In 1952, the Screen Writers Guild – which had been founded two decades before by three future members of the Hollywood Ten – authorized the movie studios to "omit from the screen" the names of any individuals who had failed to clear themselves before Congress. Writer Dalton Trumbo, for instance, one of the Hollywood Ten and still on the blacklist, had received screen credit in 1950 for writing, years earlier, the story on which the screenplay of Columbia Pictures' Emergency Wedding was based. There was no more of that until the 1960s. The name of Albert Maltz, who had written the original screenplay for The Robe in the mid-1940s, was nowhere to be seen when the movie was released in 1953.[54]

As William O'Neill describes, pressure was maintained even on those who had ostensibly "cleared" themselves:

On December 27, 1952, the American Legion announced that it disapproved of a new film, Moulin Rouge, starring José Ferrer, who used to be no more progressive than hundreds of other actors and had already been grilled by HUAC. The picture itself was based on the life of Toulouse-Lautrec and was totally apolitical. Nine members of the Legion had picketed it anyway, giving rise to the controversy. By this time, people were not taking any chances. Ferrer immediately wired the Legion's national commander that he would be glad to join the veterans in their "fight against communism".[55]

The group's efforts dragged many others onto the blacklist: In 1954, "[s]creenwriter Louis Pollock, a man without any known political views or associations, suddenly had his career yanked out from under him because the American Legion confused him with Louis Pollack, a California clothier, who had refused to co-operate with HUAC."[56] Orson Bean recalled that he had briefly been placed on the blacklist after dating a member of the party, despite his own politics being conservative.[57]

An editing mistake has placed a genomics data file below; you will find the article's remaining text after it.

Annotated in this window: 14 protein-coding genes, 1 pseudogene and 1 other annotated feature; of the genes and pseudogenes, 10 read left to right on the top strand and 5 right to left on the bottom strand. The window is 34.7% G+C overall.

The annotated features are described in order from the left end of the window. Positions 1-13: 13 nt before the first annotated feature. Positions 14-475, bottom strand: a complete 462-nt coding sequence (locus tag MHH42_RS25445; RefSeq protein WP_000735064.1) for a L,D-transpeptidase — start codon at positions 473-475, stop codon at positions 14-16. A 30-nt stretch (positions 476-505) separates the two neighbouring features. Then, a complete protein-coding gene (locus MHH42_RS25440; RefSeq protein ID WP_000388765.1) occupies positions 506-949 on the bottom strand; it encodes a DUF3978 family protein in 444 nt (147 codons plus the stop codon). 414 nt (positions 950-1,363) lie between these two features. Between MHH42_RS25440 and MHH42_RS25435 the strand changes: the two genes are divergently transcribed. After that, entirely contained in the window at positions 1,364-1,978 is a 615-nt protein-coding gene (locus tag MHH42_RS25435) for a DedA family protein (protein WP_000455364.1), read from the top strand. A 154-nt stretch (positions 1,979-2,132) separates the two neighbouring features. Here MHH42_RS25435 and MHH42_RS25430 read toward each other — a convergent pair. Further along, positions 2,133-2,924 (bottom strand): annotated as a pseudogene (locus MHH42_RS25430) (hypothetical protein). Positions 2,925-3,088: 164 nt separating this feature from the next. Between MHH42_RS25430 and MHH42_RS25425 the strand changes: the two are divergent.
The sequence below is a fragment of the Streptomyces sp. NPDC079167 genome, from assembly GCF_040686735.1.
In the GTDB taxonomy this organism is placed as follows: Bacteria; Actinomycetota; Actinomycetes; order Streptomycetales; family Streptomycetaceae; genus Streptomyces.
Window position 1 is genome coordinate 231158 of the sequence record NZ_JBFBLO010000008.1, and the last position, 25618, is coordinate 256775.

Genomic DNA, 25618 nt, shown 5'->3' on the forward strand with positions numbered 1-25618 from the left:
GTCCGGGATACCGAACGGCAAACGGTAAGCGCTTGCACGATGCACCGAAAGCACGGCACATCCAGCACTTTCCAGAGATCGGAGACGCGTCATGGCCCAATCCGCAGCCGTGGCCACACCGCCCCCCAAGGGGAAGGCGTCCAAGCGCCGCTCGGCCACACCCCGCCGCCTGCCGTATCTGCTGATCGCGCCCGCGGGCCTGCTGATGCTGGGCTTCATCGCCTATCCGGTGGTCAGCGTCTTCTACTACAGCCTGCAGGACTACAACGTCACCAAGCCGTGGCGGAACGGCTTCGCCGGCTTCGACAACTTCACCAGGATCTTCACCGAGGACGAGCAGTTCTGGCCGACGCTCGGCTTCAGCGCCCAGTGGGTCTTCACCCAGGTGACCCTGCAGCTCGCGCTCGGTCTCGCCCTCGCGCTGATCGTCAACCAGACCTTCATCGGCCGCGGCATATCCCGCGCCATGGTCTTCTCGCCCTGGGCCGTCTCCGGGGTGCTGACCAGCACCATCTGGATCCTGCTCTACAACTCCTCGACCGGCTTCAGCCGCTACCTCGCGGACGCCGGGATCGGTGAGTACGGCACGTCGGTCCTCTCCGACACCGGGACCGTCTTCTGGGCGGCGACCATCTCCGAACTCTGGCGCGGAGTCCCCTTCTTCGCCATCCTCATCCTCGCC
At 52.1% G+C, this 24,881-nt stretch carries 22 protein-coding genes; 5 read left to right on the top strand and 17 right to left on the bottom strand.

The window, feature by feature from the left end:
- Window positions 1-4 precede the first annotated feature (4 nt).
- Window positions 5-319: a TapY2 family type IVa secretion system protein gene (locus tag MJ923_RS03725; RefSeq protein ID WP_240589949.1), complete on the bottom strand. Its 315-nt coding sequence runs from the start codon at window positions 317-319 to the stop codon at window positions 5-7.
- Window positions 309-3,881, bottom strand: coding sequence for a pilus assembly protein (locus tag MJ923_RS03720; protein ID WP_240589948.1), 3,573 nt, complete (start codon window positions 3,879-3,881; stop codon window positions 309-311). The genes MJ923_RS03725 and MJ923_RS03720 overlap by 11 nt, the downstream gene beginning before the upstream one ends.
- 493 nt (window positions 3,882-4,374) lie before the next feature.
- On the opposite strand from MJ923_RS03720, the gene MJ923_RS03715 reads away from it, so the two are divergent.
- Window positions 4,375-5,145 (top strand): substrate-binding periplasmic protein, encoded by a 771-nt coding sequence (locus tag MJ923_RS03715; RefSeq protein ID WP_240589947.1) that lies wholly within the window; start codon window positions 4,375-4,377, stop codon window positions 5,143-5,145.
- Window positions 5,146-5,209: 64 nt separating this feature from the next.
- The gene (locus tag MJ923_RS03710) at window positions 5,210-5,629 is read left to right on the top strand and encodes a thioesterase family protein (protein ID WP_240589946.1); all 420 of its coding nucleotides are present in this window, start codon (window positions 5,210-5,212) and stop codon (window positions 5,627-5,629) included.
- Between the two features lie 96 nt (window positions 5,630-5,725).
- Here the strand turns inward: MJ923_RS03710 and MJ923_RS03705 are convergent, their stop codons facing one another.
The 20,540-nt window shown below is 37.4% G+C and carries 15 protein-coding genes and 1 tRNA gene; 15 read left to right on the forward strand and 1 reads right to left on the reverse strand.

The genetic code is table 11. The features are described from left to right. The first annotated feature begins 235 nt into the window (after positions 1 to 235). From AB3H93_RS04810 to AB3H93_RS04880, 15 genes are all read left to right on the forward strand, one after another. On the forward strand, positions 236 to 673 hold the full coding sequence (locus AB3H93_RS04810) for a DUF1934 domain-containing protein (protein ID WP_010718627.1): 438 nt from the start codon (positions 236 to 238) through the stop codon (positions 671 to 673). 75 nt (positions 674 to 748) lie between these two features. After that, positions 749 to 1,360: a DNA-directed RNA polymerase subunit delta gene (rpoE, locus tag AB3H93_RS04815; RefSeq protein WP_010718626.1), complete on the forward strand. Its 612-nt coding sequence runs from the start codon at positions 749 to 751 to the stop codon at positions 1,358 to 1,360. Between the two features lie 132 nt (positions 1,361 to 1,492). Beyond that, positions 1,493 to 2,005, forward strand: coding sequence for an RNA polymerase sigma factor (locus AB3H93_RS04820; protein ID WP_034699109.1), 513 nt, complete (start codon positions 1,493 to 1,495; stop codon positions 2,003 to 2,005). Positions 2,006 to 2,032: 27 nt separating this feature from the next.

During this same period, a number of influential newspaper columnists covering the entertainment industry, including Walter Winchell, Hedda Hopper, Victor Riesel, Jack O'Brian, and George Sokolsky, regularly offered up names with the suggestion that they should be added to the blacklist.[58] Actor John Ireland received an out-of-court settlement to end a 1954 lawsuit against the Young & Rubicam advertising agency, which had ordered him dropped from the lead role in a television series it sponsored. Variety described it as "the first industry admission of what has for some time been an open secret – that the threat of being labeled a political non-conformist, or worse, has been used against show business personalities, and that a screening system is at work determining these [actors'] availabilities for roles".[59]